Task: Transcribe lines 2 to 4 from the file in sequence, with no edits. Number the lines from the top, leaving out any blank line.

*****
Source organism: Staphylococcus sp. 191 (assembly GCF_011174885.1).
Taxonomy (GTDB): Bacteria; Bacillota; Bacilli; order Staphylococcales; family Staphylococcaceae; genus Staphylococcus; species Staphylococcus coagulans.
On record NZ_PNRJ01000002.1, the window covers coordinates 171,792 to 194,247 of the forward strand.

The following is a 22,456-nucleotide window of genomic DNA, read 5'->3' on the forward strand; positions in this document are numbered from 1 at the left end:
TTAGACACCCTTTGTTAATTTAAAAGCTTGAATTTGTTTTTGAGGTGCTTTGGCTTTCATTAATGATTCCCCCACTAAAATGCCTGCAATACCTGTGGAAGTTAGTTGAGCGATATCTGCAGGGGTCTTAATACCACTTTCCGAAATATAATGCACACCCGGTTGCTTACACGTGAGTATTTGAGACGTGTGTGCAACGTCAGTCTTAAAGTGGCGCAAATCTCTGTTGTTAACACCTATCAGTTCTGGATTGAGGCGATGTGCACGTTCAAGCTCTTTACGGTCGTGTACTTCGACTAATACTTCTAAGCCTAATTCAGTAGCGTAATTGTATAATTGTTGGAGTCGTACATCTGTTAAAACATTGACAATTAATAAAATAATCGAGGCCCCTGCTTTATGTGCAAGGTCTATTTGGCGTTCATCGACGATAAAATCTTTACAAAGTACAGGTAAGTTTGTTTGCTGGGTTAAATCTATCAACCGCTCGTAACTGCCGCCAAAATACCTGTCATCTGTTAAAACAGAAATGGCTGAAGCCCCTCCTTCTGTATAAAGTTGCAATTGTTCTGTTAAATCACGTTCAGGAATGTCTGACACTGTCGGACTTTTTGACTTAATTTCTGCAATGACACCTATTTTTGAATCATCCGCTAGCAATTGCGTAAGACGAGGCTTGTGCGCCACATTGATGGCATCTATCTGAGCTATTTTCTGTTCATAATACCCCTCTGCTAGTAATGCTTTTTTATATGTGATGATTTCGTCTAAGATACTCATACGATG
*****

Taxonomy (GTDB): Bacteria; Bacillota; Bacilli; order Staphylococcales; family Staphylococcaceae; genus Staphylococcus; species Staphylococcus coagulans.
On record NZ_PNRJ01000002.1, the window covers coordinates 171,792 to 194,247 of the forward strand.

The following is a 22,456-nucleotide window of genomic DNA, read 5'->3' on the forward strand; positions in this document are numbered from 1 at the left end: